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Video transcript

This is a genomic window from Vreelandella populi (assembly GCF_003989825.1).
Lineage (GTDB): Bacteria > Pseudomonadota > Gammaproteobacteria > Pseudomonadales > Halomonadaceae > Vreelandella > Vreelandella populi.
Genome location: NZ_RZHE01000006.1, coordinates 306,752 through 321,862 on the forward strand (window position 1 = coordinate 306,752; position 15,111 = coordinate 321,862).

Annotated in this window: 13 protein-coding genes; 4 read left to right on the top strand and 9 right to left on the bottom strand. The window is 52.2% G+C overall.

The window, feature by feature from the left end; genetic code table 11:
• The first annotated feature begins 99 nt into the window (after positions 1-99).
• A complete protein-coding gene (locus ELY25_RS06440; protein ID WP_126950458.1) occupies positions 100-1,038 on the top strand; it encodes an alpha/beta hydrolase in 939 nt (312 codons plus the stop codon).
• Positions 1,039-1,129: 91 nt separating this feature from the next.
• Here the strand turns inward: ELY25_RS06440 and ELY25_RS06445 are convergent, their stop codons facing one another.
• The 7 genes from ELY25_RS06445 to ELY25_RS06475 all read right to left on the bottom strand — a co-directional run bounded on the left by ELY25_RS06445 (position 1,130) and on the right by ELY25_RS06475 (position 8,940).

I'm now going to introduce you to the notion of the efficiency of an engine. And it's represented by the Greek letter eta. Even though it sounds like an e, it looks like a kind of funny-looking n. So Greek letter eta, this is efficiency. And efficiency as applies to engines is kind of similar to the way we use the word in our everyday life. If I said, how efficient are you with your time, I care about, what are you doing with that hour that I gave you? Or if I said, how efficient are you with your money, I'd say, how much were you able to buy with that $100 I gave you? So efficiency with an engine is the same thing. What were you able to do with the stuff that I gave you? So in the engine world, we define efficiency to be, the work you did with the energy that I gave you to do the work, essentially. And in our Carnot world, up here, this is all the stuff I'd done before, what was the energy that I had given you? Well, the energy that I'd given you was the energy that came from this first reservoir up here. Remember, when we were moving the pebbles from A to B, we were moving the pebbles to keep it as a quasistatic process, so that we can go back, if we had to, and so that the system stayed in equilibrium the whole time. If we didn't have this reservoir here, the temperature would have gone down, because we're expanding the volume, and all of that. So we had to keep that reservoir there. The added heat to the system, we figured out this multiple times, was Q1. It was equivalent to the work we did over that time period, so it would have been the whole shaded region, not just what's inside the circle. But so the heat that we gave you was Q1. You later gave some heat back, when some work was done for you. But what we care about is the heat that we were given. So in this case, it would be Q1. And what was the work that you did? Well, the net work that you did was the shaded area. It was the area inside of our Carnot cycle. So that's our definition for efficiency. It's always going to be a fraction. Sometimes it's given as a percentage, where you just, you know, this is 0.56. You would call that 56% efficient. Which is essentially saying, you were able to transfer 56% of the heat energy that you were given, and turn that into useful work. And so it makes sense, at least in my head, that that would be the definition for efficiency. Now le'ts see if we can play around with this, and see how efficiency would play out with some of the variables we're dealing with in the Carnot cycle. So what was the work that we did? Well, we know our definition of internal energy. Our definition of internal energy has been more useful than you would have thought, for such a simple equation. Our change in internal energy is the net heat applied to the system minus the work done by the system. Right? Now, when you complete one Carnot cycle, when you go from a all the way around back to a, and actually, I'll make a little aside here. You could have actually gone the other way around the cycle. But when you go the way we went the first time, when you go clockwise, you're a Carnot engine. You're doing work, and you're transferring heat from T1 to T2. If you went the other way around the circle, essentially, you'd be a Carnot refrigerator, where you would have work being done to you, and I'll touch on this in a second, and you'd be transferring energy the other way. And this will be important to our proof of why the Carnot engine is the best engine, at least theoretically, from an efficiency point of view. If efficiency is all you cared about. But anyway. That's what I was talking about. So if I go a complete cycle in this PV diagram and I end up back at A, what's my change in internal energy? It's 0. My internal energy is a state variable, so my change in internal energy is 0. My change in entropy would also be 0. It's another state variable, when I get from A back to A. So over the course of this cycle, we know that my change in internal energy is 0. What's the net heat applied to the system? Well, we applied Q1 to the system, and then we took out Q2, right? We gave that to the second reservoir. We gave that down there to T2, to that second reservoir. And then minus work-- and all of this is equal to 0. This is the net, i just want to make it clear, this is the net heat applied to our system. So the work done by the system-- we just add W to both sides of this equation, you get W is equal to Q1 minus Q2. So there we have it. Let's just substitute that back here. And instead of W, we can write Q1 minus Q2 as the numerator in our in our efficiency definition, and then the denominator is still Q1. And we can do a little bit of math. This simplifies-- this is Q1. This is the heat we put into it. So it's the net heat we applied to the system divided by the heat we put into it. So this is equal to-- Q1 divided by Q1 is 1, minus Q2 over Q1. So once again, this is another interesting definition of efficiency. They're all algebraic manipulations using the definition of internal energy, and whatever else. Now let's see if we can somehow relate efficiency to our temperatures. Now, let me-- this is Q1 right there. So what were Q2 and Q1? What were they? What were their absolute values, not looking at the signs of them? I mean, we know that Q2 was transferred out of the system, so if we said Q2 in terms of the energy applied to the system, it would be a negative number. But if we just wanted to know the magnitude of Q2, what would it be, and the magnitude of Q1? Well, the magnitude of Q1-- let me draw a new Carnot cycle, just for cleanliness. I'll draw a little small one over here. That's my volume axis. That's my pressure axis. PV. I start here at some state, and then I go isothermally. What's a good color for an isothermal expansion? Maybe purple. It's kind of-- let's see. An isothermal expansion. I'm on an isotherm here. So I go down there, and I go to state, and I went down to state B. So this is A to B. And we know we are an isotherm. This is when Q1 was added. This is an isotherm. If your temperature didn't change, your internal energy didn't change. And like I said before, if your internal energy is 0, then the heat applied to the system is the same as the work you did. They cancel each other out. That's why you got to 0. So this Q1 that we apply to the system, it must be equal to the work we did. And the work we did is just the area under this curve. We did this multiple times. And why is it the area under the curve? Because it's a bunch of rectangles of pressure times volume. And then you just add up all the rectangles, an infinite number of infinitely narrow rectangles, and you get the area. And what is that? Just a review-- pressure times volume was the work, right? Because we're expanding the cylinder. We're moving up that piston. We're doing force times distance. So the amount Q1 is equal to that integral-- the amount of work we did as well-- is equal to the integral from V final-- I shouldn't say V final. from VB, from our volume at B-- oh sorry. From our volume at A to our volume at B. We're starting here, and we're going to our volume at B. And we're taking the integral of pressure-- and I've done this multiple times, but I'll do it again. So the pressure, our height, times our change in volume, dv. We go back to our ideal gas formula, PV is equal to nRT, divide both sides by V, and you get P is equal to nRT over V. And so you have Q1 is equal to the integral of VA from VA to VB of this little thing over here. nRT over V dv. All of this stuff up here, these are all constants. Remember, we're an isotherm. Our temperature isn't changing. We could write T1 there, because that's our temperature. We're at T1. We're on a T1 isotherm right there, because we're touching the T1 reservoir. But this is all a constant, so we can take it out of the equation. And then we've evaluated this multiple times, so I won't go into the mechanics of the integral. But so this is Q1 is equal to our constant terms, nRT1 times this definite integral. All we have left in the integral is 1 over V The antiderivative of that is natural log, and then you evaluated the two boundaries. So you get the natural log of VB minus VA, which is the same thing as the natural log of VB over VA. Fair enough. This right here is Q1. All right. Now what is Q2? Q2 was this part of the Carnot cycle. Q2 is when we went from C to D. So the magnitude of Q2 is the area under this curve, right here. Now this is the work done to of the system, so that's why we subtracted it out when we wanted to know the net work done by the system. And we ended up with this area over here, when you subtracted this as well, over here on this side. But if we just want to know the magnitude of Q2, we just take the integral under this curve. And what's the integral under that curve? This is the heat out of the system, the heat that had to be pushed out of the system as work was done to it. So that integral-- so we could just say, the magnitude of Q2-- I'll do it over here-- is equal to-- the same exact logic applies, just the boundaries are different. We're now going from-- and remember, when we cared about the direction, I would say, I'm going from VC to VD. But if I just want to know the absolute value of that area, because I just want to know the magnitude, I could go from VC to VD and just take the absolute value of it, or I could just go from VD to VC, and I'd get a positive area. So let me just do that. So it's the integral from VD to VC. Remember, the cycle we went from VC to VD, but I just want the absolute value. I want this to be positive. So I'm turning it the other way. Of P dv. And we do the exact same math there. You get Q2 is equal to nR-- this time the temperature is T2. We're on a T2 reservoir. Times the natural log-- and this time, what's it going to be? Times the natural log of-- instead of VB over VA, it's going to be VC divided by VD. Now let's use these two pieces of information and substitute them back into that results for efficiency we just got. We just learned that you could also write the efficiency of an engine to be equal to 1 minus Q-- let's look back at it. 1 minus Q2 over Q1. So let's substitute Q2 there and Q1 over here. And what do you get? You get the efficiency of your engine is equal to 1 minus-- Q2 is this expression over here-- nRT2 times the natural log of VC over VD, all of that divided by Q1, which is this one over here. nRT1 times the natural log of VB over VA. Now we can do a little bit of canceling. Obviously the n and the r is cancel. And we have these natural logs and all of that. But I had a whole video dedicated to show you that VC over dv is equal to VB over VA. Now, if we know that these are equal, then this is equal to this. So the natural logs of them are equal, so we can just divide. And what are we left with? We're left with the fact that efficiency can also be written as 1 minus T2 over T1 for a Carnot engine. Remember, this time, what we did over here, this applied to any engine. This was just a little bit of math and the definition of what work is, and-- well, I won't go too much into it right now. But this is for a Carnot engine, right? Because we did a little bit of work here that involved the Carnot cycle. But this is a pretty bit important outcome, because we're going to show that the Carnot engine, in the next video, is actually the most efficient engine that can ever be attained. Well, you have to be very careful about that, that when we say efficient, it means that between two temperature sources, you can't get a more efficient engine than the Carnot engine. Now, I'm not saying it's the best engine, or it's a practical engine, or you'd want it to power your lawn mower or your jet plane. I'm just saying that it's the most efficient engine between these two temperature reservoirs. And I'll show you that in the next video.